After about 5 minutes, when the yeast is bubbling, add the salt and one tablespoon of the olive oil. Stir in the whole wheat flour. Add only as much white bread flour as you need to make the dough pull away from the sides of the bowl. Knead the dough for 5 to 10 minutes, until it is smooth and springy. As you knead the dough, add just enough flour to prevent sticking. The dough should remain rather soft.
Oil a large bowl. Place the dough in the bowl, turning it once to oil both sides. Cover the bowl with a damp cloth and set it aside in a warm place for about 1 1/2 hours or until doubled in size.
Punch down the dough and knead it for a minute or two. Oil a large baking sheet with olive oil. Stretch and pat the dough on the baking sheet to roughly form a 12x12-inch square. Cover the pan and let the dough rise again for about 45 minutes.
Preheat the oven to 375. Make indentations with your fingertips about every 2 inches, dimpling the dough all over. Sprinkle coarse salt over the top. Lightly press in fresh rosemary sprigs. Drizzle the dough with the remaining 2 tablespoons olive oil. Bake for about 25 minutes, or until golden. Serve warm, cut or broken into pieces.
Top with a small onion, sliced paper-thin. Lightly press the onion slivers into the dough before the second rising.
Top with sliced rounds of cherry tomato and black olive and thinly-sliced red onion, pressing them into the dough before the second rising.
Combine any herbs and any toppings.
Put several small branches of fresh rosemary into an empty olive oil bottle or other glass bottle. Fill the bottle with olive oil. After a couple of days, the resins in the rosemary will seep into the oil to turn it a darker green. Then, each time you use the rosemary-scented oil, simply refill the bottle with more olive oil to keep the rosemary covered.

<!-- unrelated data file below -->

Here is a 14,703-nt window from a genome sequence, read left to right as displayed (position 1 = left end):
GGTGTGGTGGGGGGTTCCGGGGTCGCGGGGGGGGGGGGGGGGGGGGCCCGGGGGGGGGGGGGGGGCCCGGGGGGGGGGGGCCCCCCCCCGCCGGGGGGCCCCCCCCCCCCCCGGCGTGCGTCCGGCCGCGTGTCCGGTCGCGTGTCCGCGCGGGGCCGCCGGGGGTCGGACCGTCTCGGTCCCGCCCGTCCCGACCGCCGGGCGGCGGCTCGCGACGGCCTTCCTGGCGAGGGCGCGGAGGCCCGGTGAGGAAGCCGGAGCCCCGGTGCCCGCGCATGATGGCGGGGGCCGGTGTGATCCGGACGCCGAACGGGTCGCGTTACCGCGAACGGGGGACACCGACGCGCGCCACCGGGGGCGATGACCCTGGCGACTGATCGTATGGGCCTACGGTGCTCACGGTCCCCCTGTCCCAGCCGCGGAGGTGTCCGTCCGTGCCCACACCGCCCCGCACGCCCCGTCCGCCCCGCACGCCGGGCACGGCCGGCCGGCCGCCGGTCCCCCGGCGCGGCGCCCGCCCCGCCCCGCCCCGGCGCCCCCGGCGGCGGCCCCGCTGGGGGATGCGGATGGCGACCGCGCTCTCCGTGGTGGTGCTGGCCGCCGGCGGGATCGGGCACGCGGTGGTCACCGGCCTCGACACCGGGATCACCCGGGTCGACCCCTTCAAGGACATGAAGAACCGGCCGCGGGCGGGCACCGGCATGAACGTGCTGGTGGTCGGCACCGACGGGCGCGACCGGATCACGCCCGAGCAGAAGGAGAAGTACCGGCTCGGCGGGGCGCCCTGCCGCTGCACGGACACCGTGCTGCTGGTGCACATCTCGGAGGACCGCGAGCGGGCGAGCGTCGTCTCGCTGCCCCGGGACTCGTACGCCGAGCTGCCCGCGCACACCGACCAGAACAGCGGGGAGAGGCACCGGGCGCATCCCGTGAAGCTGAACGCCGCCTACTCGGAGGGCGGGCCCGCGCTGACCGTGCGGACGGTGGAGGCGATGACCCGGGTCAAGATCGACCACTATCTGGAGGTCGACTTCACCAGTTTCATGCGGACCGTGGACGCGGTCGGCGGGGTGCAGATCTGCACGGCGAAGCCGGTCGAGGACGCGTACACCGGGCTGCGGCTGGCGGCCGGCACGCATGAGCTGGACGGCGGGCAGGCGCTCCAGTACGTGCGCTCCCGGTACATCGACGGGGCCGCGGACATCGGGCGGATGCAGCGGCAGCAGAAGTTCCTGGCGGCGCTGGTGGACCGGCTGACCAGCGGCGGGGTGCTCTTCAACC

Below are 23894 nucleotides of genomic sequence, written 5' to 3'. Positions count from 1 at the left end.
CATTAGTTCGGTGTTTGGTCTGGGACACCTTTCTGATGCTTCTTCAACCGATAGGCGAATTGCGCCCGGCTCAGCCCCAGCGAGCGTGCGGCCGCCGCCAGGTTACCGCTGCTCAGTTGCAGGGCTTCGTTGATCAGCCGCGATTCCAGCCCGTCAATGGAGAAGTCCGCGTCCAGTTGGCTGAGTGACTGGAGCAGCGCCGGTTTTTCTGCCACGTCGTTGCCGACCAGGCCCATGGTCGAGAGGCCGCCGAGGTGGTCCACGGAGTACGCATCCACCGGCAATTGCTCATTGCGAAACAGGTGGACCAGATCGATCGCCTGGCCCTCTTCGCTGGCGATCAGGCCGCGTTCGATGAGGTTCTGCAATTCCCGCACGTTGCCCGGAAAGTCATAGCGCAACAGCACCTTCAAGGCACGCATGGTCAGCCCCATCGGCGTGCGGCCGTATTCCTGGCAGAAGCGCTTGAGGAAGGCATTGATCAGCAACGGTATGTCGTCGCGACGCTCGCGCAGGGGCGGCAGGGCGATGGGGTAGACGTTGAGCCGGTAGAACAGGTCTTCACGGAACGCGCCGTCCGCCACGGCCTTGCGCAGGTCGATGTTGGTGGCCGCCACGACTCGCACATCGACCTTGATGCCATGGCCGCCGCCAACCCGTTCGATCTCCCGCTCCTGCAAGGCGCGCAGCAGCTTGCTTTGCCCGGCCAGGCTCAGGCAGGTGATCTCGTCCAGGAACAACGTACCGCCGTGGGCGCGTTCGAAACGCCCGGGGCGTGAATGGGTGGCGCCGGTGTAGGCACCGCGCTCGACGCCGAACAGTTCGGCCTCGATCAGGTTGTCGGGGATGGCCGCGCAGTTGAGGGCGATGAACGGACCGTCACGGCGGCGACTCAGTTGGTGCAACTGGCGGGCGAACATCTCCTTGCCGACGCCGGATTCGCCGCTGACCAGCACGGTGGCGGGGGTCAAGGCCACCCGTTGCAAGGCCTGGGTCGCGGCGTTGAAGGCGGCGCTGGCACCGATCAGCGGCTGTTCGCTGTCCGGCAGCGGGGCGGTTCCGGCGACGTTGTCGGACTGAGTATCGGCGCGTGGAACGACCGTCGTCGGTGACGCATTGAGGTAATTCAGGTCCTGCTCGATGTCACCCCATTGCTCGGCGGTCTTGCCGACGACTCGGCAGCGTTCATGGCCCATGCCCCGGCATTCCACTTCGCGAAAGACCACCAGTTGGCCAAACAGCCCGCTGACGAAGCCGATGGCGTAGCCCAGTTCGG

Note from Beth: I recently read about problems with home-made herb-infused olive oils getting bacteria. Apparently the olive oil is an ideal environment for breeding. I would guess you'd be fine if you used your oil up in a few days, but probably would not recommend the "on-going" method described here. By the way, herbed vinegars are fine because the acidity of the vinegar is a safe environment.
From: mvinqvist.mta.ca (Mindy Vinqvist)
I have three fun things with rosemary...two for eating and one for hair.
Rosemary Vinegar (The Complete Book of Herbs ISBN 1-85967-011-3)
2 1/2 c rosemary sprigs plus extra to decorate
2 1/2 c white vinegar
Fill sterilized wide neck bottle or jar with rosemary. Fill to top with vinegar. Cover tightly and place in sunny spot for 4-6 weeks. Filter through coffee filter and discard rosemary. Heat vinegar to simmer but not boil. Pour vinegar into fresh sterilized bottle. Add fresh sprig of rosemary (or 2) to decorate, then seal. Use within 1 year.
Green Beans with Sauteed Mushrooms (and Rosemary and Basil) (The Lighthearted Cookbook ISBN 1-55013-068-4)
3/4 lb fresh green beans 1 tbsp margarine 1 clove garlic minced
2 tsp chopped fresh basil (1/2 tsp dried)
1/4 tsp dried crumbled rosemary (about 1 tsp fresh)
8 med sized mushrooms, sliced dash hot pepper sauce
In saucepan of boiling water cook beans 6-8 min until tender-crisp (I myself prefer steaming them) then drain. In separate saucepan, melt margarine and add remaining ingredients. Cook over medium heat 3-4 minutes or until mushrooms are tender. Transfer beans to warm serving dish and pour mushroom mix on top, toss to mix. Serves 4.
Rosemary Hair Tonic (Complete Book of Herbs ISBN 1-85967-011-3)
1 c fresh Rosemary tips
5 c bottled water
Combine in saucepan and bring to boil. Simmer approximately 20 min, then allow to cool in pan. Strain and store in clean bottle. Use after shampooing.
This is supposed to control oily hair, and enhance shine and natural color.
(I wouldn't know, my hair can't remember what its 'natural' color is supposed to be, heh heh heh) - the only problem is the book doesn't say if you rince your hair with water after the rosemary rince...I am under the impression that you DON'T rince with water after, which should make your hair smell pretty neat all day. It shouldn't hurt your hair if you leave it on, and it shouldn't leave any residue so your hair should feel as normal. But, try it and see. Just don't sue me, I'm poor.
From: Stone_Haus_Farm.prodigy.com (MRS PAT E SWEETMAN)
The rosemary rinse is the last thing on your hair...no residue. Also it is good in a bath or in your soap if you have arthritis. I read that the University of Cincinati has proven thatstroking rosemary triggers the memory responses in the brain...Maybe Hamlet was right... I should carry it with me all the time. I also use it in my anti-snore potpouri and moth repellants...but rosemary is one of my favorites, I can't imagine chicken or lamb without it.
Culinary herb FAQ: http://www.henriettesherbal.com/faqs/culi-2-14-rosemary.html